Nunia Mafi, ARHS $2,000
150 students, plus teachers, parents, administrators
The STRIVE program is based on the work done by Amherst RegionalHigh School students who attended the minority Student Achievement Network (MSAN) Conference in October of 2000. As a student led agenda, 10th, 11th, and 12th grade ARHS students lead the program. STRIVE is specifically geared toward students of color who are not on an IEP or 504, providing an additional avenue to those students who are not learning disabled but struggle. The program seeks to provide opportunities for student skill building and partnerships to live in a diverse world for students in grades 7 through 12.
10. National Steel Symphony of Trinidad: Workshops & Performances
1000 students, 50 teachers, parents, & community Wendy Kohler
The National Steel Symphony and the Festival Arts Chorale of Trinidad,lead by former ARHS music teacher, Jessel Murray, will give two student performances and a public evening performance. Additional workshop opportunities and master classes will be offered.
11. Summer Readers Roberta Issler, Crocker Farm
The program aims to close the gap between high and low achieving students. This gap often increases over the summer as high achieving students continue to practice their reading, while low achieving students often do not. Helping children find text at just the right level can be difficult for families. The project will provide an opportunity for families to bring their children to school once a week to read books to each other and to teachers, as well as an opportunity to select books to read at home. Students entering grade 2 who have participated in Reading Recovery, Title I, and English Language Learner classes will be the target group.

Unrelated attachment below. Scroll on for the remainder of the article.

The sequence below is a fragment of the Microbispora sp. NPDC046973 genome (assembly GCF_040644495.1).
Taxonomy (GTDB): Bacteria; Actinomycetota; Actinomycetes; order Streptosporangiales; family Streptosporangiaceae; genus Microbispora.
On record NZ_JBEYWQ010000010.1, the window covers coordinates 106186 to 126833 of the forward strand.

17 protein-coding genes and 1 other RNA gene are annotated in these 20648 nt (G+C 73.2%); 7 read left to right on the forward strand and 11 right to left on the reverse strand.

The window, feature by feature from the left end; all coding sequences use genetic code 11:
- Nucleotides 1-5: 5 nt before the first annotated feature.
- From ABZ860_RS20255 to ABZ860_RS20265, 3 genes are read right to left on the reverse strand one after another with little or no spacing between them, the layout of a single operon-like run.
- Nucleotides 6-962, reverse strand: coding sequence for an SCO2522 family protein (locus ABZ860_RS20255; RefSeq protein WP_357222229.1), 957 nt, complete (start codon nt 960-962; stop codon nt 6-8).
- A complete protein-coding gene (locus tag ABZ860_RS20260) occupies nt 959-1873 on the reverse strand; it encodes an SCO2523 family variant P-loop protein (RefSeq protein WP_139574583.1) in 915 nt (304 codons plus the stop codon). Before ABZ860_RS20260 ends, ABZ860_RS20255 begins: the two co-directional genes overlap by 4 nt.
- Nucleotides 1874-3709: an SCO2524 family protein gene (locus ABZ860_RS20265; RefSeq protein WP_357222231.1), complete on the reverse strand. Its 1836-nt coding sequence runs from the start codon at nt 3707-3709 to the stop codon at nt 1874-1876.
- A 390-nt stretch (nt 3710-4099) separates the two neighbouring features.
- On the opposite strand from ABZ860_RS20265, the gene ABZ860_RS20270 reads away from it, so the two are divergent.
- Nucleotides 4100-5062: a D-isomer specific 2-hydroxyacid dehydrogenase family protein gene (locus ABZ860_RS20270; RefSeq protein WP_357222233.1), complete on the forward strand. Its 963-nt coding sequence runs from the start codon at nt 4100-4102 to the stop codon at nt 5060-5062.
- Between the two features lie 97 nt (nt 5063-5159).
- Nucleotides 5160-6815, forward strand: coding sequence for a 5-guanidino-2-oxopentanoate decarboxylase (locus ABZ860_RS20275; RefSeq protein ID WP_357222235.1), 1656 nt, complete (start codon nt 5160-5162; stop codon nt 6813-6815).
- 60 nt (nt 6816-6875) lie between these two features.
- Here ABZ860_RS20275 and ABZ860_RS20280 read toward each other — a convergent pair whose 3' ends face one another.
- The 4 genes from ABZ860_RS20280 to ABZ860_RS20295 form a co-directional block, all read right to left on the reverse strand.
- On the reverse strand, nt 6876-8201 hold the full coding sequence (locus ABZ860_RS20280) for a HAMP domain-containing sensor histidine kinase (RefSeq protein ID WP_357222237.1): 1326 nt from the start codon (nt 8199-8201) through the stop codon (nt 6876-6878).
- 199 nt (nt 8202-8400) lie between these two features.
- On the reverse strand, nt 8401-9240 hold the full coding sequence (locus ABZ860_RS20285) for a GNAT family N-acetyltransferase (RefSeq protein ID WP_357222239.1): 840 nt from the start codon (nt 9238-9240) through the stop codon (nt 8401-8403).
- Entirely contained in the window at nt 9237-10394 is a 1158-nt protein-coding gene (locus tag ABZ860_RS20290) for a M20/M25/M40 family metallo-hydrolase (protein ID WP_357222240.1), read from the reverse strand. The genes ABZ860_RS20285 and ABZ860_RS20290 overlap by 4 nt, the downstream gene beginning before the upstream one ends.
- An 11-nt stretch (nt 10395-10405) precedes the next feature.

12. Leyendo Juntos/Reading Together Marta Lev, Crocker Farm
second year, 40 students, 40 parents $1,100
Latino families will come together for a series of 3 evening meetings which will be held for parents and children. Ideas, food, and songs will be shared. Parents will meet separately for part of the session, while children will take part in other related activities. In addition, this year’s grant would support the establishment of a lending library of Spanish and bilingual books, to be housed in a Crocker classroom. The grant would also support a parent drop-in center, to be staffed one morning a week, in which parents could browse the library, ask questions about school, or socialize with others.
13. Science Coach
Rebecca Fricke, Crocker Farm as pilot 60 students, 6 teachers $1,255
The role of Science Coach will be defined and developed to supplement science curriculum in grades 3, 4, and 5. The coach will work with populations of children identified by teachers and administrators as those who will gain the most from small group work in scientific inquiry. Participants will include learning challenged students and high-achieving students. The long-term goal will be to provide a set of guidelines and procedures for future staff and community volunteers to follow as they assist children with science inquiry learning.
14. Learning Compassion II
Julie Rypysc and committee $800